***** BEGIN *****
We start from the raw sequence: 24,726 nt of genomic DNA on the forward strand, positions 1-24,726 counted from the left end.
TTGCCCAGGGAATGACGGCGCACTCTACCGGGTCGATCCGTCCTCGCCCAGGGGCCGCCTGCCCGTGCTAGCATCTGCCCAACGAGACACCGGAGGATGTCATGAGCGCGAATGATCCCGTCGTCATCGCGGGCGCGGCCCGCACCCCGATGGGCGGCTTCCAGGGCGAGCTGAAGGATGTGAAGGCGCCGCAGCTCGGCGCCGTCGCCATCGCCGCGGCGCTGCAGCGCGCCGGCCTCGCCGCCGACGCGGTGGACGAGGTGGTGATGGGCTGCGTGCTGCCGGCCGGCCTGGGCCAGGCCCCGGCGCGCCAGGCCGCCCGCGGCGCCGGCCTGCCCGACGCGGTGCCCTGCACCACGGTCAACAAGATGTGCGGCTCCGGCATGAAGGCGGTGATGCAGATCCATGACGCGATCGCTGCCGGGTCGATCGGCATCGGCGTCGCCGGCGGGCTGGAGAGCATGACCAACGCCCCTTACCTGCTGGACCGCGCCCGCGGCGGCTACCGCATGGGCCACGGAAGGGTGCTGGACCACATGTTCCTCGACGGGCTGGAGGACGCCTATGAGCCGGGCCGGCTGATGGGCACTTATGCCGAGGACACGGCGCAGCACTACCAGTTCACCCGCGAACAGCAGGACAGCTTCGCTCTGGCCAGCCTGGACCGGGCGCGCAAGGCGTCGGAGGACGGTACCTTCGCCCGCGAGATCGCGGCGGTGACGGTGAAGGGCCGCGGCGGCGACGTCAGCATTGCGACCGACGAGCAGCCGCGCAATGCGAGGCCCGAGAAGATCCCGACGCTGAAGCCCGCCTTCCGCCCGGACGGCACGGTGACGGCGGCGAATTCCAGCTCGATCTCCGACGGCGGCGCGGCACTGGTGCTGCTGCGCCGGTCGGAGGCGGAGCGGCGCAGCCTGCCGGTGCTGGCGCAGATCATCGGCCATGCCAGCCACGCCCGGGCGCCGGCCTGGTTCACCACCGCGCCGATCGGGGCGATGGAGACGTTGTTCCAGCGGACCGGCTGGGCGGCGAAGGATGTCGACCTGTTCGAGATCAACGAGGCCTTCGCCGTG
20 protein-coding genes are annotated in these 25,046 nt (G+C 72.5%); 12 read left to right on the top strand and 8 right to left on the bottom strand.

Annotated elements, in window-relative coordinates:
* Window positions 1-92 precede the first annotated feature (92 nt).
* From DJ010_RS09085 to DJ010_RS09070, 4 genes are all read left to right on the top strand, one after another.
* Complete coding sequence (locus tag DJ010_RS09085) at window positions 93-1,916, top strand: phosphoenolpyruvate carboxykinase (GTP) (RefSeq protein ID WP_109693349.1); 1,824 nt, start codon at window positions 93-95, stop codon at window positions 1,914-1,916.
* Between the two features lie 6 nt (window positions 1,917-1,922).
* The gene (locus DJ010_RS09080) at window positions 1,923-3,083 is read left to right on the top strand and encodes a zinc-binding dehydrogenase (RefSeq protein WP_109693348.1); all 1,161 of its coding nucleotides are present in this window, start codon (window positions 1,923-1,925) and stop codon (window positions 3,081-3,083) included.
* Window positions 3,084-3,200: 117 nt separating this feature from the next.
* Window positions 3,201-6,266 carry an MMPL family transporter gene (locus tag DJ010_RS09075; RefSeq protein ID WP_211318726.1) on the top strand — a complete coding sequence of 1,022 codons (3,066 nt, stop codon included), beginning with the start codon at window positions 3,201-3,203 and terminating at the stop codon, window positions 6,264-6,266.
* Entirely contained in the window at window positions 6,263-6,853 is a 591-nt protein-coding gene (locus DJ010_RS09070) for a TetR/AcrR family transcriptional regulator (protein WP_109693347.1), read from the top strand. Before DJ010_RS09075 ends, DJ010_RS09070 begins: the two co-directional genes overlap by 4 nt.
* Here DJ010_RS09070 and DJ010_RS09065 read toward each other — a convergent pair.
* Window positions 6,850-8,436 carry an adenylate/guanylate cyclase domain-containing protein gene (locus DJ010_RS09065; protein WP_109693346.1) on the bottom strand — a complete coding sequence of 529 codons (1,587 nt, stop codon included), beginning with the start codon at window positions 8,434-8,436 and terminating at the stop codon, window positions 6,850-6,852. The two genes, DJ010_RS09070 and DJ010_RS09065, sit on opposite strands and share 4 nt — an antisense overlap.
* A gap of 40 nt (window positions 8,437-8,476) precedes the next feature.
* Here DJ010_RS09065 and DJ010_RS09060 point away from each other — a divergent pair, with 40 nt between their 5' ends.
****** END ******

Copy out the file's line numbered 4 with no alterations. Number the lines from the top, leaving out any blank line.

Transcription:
Annotated elements, in window-relative coordinates: